Nervous System Signal Transmission
The nervous system is an information processing system with external and internal inputs and outputs. External information is received from the environment, sense organs, and other parts of the organism. Besides external inputs, similar signal patterns are generated within the nervous system by internal signal sources. As far as output is concerned, information is sent through special pathways to well-defined external outputs, e.g., musculation or secretory organs, where ‘decoding’ occurs: the electrical signal pattern is converted into muscle contraction or some secretion.
Two phenomena are basic for signal transmission in the nervous system. One is the action potential, a transient change in the electrical potential difference across the nerve cell membrane, propagating without decay along with the cylindrical parts (axons) of nerve cells (axonal transmission). The other is the signal transmission from one cell to another, which occurs at particular contact sites between cells (synapses).
Differences in concentration and electrical potential are maintained across the neuronal membrane. Action potentials can occur due to changes in the permeabilities of specific ions. Neurons encode information by generating sequences of action potentials. Action potential shapes and firing patterns differ widely among different types of neurons. Action potentials encode information in their frequency and pattern in neuronal cell bodies and serve primarily to rapidly propagate signals over distance in axons. Once an action potential is initiated, it causes local currents in an adjacent part of the membrane, which are large enough to cause this part to be excited, thus propagating the action potential along the axon without decay. The system of ionic currents that controls action potential shape and firing patterns in central neurons, although complex, has remarkable advantages for pursuing general problems in systems biology (such as robustness and redundancy): it has highly quantifiable elements, which are well-suited to mathematical modeling.
Fig.1 Anatomy of an action potential. (Bean, 2007)
There are two types of synaptic transmission. First, two nerve cells can be tightly coupled so that direct electrical transmission becomes possible. More commonly, two nerve cells (or a nerve cell and a muscle cell in the neuro-muscular junction) are separated at their place of contact by a region of extracellular fluid tens of nanometres wide; this is called the synaptic cleft and constitutes an electrical leakage pathway for a presynaptic action potential, thus preventing electrical transmission. In these cases, transmission is mediated by a complicated chemical mechanism. Presynaptic and postsynaptic cells can dynamically change their signaling behavior based on their internal state or the cues they receive from other cells. This type of plasticity, or capacity for change, makes the synapse a key site for altering neural circuit strength and plays a role in learning and memory.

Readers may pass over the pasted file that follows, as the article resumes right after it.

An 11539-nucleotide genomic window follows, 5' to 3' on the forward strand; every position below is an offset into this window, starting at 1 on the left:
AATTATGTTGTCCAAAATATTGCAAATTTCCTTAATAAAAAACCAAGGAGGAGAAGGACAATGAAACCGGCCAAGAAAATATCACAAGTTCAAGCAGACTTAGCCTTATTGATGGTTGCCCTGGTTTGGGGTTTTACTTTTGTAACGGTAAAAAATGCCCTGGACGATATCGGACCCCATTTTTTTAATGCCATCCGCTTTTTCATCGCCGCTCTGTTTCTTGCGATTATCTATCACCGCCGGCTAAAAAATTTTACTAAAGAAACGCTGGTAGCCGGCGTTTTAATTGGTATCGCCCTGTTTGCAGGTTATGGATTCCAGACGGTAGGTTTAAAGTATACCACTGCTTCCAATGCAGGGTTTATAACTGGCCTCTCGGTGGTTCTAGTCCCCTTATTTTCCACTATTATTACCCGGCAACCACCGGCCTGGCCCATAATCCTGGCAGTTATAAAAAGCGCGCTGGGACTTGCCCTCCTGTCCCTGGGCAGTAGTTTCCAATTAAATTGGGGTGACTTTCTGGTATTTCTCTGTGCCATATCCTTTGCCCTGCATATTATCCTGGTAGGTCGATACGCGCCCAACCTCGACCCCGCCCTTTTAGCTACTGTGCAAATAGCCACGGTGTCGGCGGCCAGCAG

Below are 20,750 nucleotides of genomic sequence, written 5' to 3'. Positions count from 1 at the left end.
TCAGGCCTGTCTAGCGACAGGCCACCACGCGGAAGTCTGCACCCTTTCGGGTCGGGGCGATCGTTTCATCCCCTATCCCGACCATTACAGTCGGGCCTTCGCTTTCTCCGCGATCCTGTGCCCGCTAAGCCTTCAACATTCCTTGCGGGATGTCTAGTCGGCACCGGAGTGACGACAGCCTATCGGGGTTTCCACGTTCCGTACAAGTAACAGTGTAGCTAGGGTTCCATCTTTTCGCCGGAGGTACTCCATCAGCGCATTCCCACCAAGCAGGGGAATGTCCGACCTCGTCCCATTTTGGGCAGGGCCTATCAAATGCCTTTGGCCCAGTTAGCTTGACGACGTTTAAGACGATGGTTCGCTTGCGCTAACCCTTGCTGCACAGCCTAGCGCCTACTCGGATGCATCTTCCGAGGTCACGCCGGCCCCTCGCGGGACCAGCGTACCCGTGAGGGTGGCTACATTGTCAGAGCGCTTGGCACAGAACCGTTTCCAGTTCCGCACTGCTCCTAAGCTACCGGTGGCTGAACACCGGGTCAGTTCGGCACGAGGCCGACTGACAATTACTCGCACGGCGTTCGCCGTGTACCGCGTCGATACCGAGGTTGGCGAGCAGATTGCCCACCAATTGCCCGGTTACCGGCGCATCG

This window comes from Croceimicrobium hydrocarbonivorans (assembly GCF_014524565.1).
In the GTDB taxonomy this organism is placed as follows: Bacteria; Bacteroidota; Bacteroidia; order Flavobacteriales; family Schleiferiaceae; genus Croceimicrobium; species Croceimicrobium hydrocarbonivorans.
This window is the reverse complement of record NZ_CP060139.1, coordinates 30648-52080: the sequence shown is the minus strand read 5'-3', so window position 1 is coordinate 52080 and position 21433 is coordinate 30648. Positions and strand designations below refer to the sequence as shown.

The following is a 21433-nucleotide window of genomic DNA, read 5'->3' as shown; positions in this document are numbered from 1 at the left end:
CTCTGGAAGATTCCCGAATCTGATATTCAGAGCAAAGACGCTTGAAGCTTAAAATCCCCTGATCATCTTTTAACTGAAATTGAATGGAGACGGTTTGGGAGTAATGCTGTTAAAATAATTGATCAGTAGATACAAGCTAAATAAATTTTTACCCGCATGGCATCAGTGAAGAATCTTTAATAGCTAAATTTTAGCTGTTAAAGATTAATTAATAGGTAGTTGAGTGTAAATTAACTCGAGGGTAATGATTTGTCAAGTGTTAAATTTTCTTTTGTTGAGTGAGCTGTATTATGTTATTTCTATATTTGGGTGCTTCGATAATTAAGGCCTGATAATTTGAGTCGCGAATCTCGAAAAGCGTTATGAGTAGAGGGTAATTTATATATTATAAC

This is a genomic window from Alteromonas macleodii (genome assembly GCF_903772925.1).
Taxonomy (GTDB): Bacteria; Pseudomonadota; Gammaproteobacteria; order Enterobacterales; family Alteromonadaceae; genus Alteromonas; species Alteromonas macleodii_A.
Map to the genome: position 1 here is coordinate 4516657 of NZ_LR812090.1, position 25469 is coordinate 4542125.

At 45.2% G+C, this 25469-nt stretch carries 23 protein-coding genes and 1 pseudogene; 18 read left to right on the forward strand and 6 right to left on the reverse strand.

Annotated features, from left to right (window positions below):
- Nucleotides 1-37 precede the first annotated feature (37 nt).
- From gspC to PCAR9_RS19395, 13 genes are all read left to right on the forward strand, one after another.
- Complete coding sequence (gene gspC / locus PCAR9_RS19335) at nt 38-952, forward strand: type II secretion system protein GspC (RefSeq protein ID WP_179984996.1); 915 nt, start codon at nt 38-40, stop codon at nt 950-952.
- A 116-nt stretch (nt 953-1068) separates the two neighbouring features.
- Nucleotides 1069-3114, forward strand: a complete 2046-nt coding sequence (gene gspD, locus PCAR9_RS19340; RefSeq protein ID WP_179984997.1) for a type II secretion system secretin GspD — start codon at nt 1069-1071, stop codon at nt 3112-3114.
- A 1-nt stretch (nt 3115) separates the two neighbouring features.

Fig.2 Some of the signaling pathways of slow synaptic transmission. (Greengard, 2001)
The same neuron can form both adjacent electrical and chemical synapses (neuromuscular junctions). In many respects, synapses between neurons resemble the neuromuscular junction. At a molecular level, many proteins of synaptic vesicles are shared by interneuronal synapses and neuromuscular junctions, as are voltage-sensitive ion channels. Gap junctions have been described as ultrastructural between neurons and epitheliomuscular cells and between neurons and their processes. Gap junctions show a wide distribution of intercellular connections characterized by two apposed plasma membranes exhibiting a 2-4 nm intermembrane gap continuous with extracellular space. It is generally agreed that gap junctions in excitable tissues function as electrotonic synapses. Neuronal gap junctions infrequently occur as compared to chemical synapses.
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- Bean, B. P. The action potential in mammalian central neurons. Nature Reviews Neuroscience. 2007, 8(6), 451-465.
- Greengard, P. The neurobiology of slow synaptic transmission. Science. 2001, 294(5544), 1024-1030.